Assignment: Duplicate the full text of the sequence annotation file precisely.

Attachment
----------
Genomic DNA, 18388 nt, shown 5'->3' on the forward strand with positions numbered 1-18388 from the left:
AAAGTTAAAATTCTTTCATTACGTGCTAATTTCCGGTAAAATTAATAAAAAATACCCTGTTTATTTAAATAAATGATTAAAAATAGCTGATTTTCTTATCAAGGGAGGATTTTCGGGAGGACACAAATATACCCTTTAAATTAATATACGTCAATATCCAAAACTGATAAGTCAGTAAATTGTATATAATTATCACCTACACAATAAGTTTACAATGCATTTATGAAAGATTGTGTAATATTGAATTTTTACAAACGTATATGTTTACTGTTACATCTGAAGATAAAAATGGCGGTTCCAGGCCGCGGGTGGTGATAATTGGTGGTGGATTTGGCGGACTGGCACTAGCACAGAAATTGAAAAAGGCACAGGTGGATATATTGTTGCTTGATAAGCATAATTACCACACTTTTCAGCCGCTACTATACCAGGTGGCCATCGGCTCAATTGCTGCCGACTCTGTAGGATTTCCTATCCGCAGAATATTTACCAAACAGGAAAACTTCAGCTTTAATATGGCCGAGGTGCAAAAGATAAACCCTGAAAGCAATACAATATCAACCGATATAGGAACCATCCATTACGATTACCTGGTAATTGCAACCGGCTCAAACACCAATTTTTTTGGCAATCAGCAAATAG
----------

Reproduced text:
Genomic DNA, 18388 nt, shown 5'->3' on the forward strand with positions numbered 1-18388 from the left:
AAAGTTAAAATTCTTTCATTACGTGCTAATTTCCGGTAAAATTAATAAAAAATACCCTGTTTATTTAAATAAATGATTAAAAATAGCTGATTTTCTTATCAAGGGAGGATTTTCGGGAGGACACAAATATACCCTTTAAATTAATATACGTCAATATCCAAAACTGATAAGTCAGTAAATTGTATATAATTATCACCTACACAATAAGTTTACAATGCATTTATGAAAGATTGTGTAATATTGAATTTTTACAAACGTATATGTTTACTGTTACATCTGAAGATAAAAATGGCGGTTCCAGGCCGCGGGTGGTGATAATTGGTGGTGGATTTGGCGGACTGGCACTAGCACAGAAATTGAAAAAGGCACAGGTGGATATATTGTTGCTTGATAAGCATAATTACCACACTTTTCAGCCGCTACTATACCAGGTGGCCATCGGCTCAATTGCTGCCGACTCTGTAGGATTTCCTATCCGCAGAATATTTACCAAACAGGAAAACTTCAGCTTTAATATGGCCGAGGTGCAAAAGATAAACCCTGAAAGCAATACAATATCAACCGATATAGGAACCATCCATTACGATTACCTGGTAATTGCAACCGGCTCAAACACCAATTTTTTTGGCAATCAGCAAATAG